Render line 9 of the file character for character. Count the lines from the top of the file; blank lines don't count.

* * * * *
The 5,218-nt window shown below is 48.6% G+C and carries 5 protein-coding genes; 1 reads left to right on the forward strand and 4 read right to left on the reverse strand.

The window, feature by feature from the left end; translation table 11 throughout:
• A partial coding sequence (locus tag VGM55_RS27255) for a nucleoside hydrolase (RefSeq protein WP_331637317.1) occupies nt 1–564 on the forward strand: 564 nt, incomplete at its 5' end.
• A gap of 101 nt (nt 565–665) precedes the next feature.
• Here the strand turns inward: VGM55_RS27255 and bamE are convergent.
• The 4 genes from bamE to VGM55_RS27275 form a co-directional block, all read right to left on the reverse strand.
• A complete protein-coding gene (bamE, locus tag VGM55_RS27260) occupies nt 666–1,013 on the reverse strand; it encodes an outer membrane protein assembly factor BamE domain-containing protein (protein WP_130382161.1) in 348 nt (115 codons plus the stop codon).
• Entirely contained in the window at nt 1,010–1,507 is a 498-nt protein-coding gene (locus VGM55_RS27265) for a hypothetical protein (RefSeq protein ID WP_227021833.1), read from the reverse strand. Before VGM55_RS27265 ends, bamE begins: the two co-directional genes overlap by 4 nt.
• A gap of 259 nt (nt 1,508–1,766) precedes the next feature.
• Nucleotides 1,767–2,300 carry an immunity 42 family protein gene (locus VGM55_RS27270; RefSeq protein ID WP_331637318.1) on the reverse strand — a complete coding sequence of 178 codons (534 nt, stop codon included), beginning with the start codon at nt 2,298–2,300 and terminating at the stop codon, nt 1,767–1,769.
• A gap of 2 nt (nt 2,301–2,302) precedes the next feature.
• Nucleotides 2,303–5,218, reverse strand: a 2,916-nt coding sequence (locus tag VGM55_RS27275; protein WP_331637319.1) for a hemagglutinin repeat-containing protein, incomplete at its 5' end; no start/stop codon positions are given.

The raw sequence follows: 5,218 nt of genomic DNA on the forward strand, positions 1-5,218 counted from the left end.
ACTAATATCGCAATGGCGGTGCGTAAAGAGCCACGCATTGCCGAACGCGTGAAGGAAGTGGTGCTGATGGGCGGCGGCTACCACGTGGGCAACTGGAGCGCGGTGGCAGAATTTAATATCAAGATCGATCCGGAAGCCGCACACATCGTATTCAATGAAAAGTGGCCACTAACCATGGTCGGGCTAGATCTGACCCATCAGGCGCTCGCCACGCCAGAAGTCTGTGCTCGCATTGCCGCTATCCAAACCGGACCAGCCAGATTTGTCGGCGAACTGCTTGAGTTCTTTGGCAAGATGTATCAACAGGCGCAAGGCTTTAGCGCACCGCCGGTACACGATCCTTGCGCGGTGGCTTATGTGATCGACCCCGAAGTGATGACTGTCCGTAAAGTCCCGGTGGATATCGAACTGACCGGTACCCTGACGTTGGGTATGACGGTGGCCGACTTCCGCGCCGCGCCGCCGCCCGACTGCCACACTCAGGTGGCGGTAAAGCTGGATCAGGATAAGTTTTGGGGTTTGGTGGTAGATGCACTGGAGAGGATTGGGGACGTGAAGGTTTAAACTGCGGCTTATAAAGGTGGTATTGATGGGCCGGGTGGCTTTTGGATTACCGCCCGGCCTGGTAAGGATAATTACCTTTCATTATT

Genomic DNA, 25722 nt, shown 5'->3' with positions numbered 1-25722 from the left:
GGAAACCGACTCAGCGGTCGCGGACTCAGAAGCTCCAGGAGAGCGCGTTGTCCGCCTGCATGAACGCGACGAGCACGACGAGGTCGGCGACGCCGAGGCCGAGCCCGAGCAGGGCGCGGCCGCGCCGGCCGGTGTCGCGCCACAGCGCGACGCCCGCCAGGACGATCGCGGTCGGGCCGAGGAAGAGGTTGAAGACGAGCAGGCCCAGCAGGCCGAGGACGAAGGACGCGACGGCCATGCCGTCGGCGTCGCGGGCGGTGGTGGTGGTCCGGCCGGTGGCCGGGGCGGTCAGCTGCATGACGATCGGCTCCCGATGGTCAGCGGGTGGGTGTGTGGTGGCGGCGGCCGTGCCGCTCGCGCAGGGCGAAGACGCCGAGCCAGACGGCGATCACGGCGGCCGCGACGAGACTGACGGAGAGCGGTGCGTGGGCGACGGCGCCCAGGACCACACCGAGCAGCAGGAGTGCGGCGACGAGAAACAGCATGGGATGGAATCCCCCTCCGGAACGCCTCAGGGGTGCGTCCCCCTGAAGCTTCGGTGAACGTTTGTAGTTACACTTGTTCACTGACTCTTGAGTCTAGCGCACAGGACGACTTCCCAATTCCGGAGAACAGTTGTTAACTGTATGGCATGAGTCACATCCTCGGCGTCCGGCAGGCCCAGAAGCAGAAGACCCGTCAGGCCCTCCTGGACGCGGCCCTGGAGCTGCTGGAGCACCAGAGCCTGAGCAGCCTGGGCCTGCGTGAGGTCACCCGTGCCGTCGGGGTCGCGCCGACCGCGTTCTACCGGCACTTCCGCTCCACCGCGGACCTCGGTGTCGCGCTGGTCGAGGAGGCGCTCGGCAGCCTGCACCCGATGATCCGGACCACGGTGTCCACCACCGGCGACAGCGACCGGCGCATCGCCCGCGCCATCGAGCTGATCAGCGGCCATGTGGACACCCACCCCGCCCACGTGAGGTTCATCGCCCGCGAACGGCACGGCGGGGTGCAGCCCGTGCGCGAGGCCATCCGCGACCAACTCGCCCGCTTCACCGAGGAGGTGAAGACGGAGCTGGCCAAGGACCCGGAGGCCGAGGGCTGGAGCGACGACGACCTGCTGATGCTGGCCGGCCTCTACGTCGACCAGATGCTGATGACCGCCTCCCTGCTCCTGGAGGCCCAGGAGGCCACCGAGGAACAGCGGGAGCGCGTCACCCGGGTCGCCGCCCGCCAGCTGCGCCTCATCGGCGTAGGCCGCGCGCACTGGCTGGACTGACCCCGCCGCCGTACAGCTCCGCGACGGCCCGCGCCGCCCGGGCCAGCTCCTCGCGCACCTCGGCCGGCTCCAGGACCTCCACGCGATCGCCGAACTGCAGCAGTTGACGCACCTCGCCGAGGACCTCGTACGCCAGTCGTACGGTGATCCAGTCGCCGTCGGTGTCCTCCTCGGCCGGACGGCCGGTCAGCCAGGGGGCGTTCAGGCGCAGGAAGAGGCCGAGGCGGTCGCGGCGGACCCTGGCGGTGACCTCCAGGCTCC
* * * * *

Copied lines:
• A gap of 259 nt (nt 1,508–1,766) precedes the next feature.